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Articles from the Global Action on Aging Newsletter

Posted: December 15, 2011

Includes: Report on The Challenges of Family Caregiving, US: Stressed Elder Caregivers in Need of Solutions; BeClose Seeks to Relieve “Stress in America,” Hitting Caregivers Harder Than Ever, and World: Going to Physician Visits with Older Loved Ones Could Improve Care

Report: The Challenges of Family Caregiving

December 12, 2011
This report was written by Susan C. Reinhard, Lynn Feinberg, and Rita Choula of the AARP Public Policy Institute. It provides an overview of ten common themes from authors who want to reach family caregivers. They think that policy makers and health care professionals need to understand their needs and challenges. Since the authors illustrate the worrying state of the current costly and fragmented health care system, the report calls on policymakers to prioritize caregiving on the public agenda.

US: Stressed Elder Caregivers in Need of Solutions; BeClose Seeks to Relieve “Stress in America,” Hitting Caregivers Harder Than Ever

January 30, 2012
Caregivers are increasingly struggling with the burden of caring for their aging or chronically ill relatives. However, some practical innovations can ease this responsibility. BeClose is wireless technology that provides caregivers with remote at-home monitoring of aging adults. It uses discreet wireless sensors placed in the home to track seniors' daily routine. The caregivers can check on them by using a private, secure web page and are also alerted in real time by phone, email or text message if there are any difficulties.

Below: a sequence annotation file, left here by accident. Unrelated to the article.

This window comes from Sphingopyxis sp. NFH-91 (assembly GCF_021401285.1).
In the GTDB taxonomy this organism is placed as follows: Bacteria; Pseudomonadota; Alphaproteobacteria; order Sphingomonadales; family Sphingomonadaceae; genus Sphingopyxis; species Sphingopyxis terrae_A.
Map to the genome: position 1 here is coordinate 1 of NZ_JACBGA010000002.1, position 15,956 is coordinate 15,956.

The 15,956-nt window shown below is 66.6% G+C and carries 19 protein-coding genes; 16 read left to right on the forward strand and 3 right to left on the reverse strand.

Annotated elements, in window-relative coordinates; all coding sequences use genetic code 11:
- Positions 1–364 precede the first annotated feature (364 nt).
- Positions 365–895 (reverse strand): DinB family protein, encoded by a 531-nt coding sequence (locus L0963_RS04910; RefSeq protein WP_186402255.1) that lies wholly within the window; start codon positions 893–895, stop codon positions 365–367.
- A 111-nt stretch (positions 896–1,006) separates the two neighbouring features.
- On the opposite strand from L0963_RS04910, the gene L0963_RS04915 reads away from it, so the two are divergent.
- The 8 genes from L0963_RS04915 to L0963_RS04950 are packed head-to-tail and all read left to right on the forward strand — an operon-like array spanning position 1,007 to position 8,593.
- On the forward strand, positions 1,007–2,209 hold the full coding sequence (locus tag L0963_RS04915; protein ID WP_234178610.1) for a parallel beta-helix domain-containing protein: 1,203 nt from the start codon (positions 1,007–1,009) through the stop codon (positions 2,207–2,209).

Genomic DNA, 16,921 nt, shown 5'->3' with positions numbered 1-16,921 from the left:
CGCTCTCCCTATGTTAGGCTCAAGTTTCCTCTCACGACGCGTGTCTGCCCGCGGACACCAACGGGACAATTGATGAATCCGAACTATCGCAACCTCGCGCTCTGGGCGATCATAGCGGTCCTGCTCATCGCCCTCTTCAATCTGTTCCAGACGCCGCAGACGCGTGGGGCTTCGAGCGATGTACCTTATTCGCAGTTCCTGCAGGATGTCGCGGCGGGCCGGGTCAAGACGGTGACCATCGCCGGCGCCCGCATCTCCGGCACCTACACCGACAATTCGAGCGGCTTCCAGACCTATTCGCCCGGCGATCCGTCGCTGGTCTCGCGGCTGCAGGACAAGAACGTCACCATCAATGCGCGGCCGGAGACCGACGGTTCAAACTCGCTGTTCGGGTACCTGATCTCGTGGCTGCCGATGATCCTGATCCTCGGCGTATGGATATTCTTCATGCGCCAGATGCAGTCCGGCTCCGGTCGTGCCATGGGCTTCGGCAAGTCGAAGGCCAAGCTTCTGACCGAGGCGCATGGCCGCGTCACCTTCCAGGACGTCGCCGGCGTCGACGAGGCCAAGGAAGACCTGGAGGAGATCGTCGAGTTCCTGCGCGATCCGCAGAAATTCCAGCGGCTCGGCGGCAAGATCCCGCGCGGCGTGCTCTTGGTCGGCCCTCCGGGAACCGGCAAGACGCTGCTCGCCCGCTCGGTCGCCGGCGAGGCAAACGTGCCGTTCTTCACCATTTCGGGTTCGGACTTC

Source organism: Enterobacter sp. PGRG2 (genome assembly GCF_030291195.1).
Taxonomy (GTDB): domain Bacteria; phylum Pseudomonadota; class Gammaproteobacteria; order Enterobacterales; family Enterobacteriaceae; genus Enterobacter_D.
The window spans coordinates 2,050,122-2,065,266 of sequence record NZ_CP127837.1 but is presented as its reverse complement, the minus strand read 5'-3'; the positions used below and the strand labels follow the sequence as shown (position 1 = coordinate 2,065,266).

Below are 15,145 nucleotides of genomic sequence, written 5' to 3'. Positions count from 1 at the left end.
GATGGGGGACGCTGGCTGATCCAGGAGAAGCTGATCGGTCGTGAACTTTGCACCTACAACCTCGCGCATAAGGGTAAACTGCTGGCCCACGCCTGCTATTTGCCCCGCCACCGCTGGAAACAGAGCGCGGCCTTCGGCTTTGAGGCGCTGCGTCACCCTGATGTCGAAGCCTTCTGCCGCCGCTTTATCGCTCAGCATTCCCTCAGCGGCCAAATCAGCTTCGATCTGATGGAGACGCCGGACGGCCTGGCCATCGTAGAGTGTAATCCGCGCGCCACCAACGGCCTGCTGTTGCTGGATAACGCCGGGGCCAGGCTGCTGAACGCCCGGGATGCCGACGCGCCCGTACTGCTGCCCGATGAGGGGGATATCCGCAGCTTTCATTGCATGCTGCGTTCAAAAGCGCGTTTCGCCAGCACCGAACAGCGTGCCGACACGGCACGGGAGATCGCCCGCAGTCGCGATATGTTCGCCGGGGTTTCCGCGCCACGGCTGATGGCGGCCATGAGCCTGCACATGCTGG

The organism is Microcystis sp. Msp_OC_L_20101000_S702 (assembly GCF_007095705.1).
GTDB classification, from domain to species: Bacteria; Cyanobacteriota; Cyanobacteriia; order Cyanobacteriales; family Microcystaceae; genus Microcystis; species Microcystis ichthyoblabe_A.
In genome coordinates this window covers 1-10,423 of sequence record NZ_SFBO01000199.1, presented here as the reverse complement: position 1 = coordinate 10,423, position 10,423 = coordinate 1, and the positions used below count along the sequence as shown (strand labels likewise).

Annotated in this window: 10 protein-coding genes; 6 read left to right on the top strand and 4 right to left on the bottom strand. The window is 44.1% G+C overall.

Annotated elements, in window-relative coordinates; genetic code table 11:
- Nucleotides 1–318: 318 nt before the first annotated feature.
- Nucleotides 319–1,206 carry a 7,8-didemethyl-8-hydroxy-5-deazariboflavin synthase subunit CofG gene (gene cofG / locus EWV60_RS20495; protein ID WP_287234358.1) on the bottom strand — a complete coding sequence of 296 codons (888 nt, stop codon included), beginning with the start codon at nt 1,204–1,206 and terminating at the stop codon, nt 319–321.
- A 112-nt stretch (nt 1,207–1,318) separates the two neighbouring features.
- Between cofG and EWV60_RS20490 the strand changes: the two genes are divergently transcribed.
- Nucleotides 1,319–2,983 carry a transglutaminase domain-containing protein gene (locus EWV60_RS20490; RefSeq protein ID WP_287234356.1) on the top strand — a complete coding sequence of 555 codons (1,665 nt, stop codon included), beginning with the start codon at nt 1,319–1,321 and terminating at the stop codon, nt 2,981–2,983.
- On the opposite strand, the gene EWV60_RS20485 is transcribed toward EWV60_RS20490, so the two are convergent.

Editors note: As part of the broader discussion about the role of technology (and values!) in providing care for frail older adults, I wrote a short press piece in 2004, entitled: Wired for What? Technological Innovation and the Way We Care for Frail Older Adults.

World: Going to Physician Visits with Older Loved Ones Could Improve Care

January 23, 2011
According to researchers at the Johns Hopkins Bloomberg School of Public Health, family companions who regularly go with older adults on their physician office visits experience improved quality of health care. More communication and education among the provider, the patient and companion contribute to positive progress in the treatment process.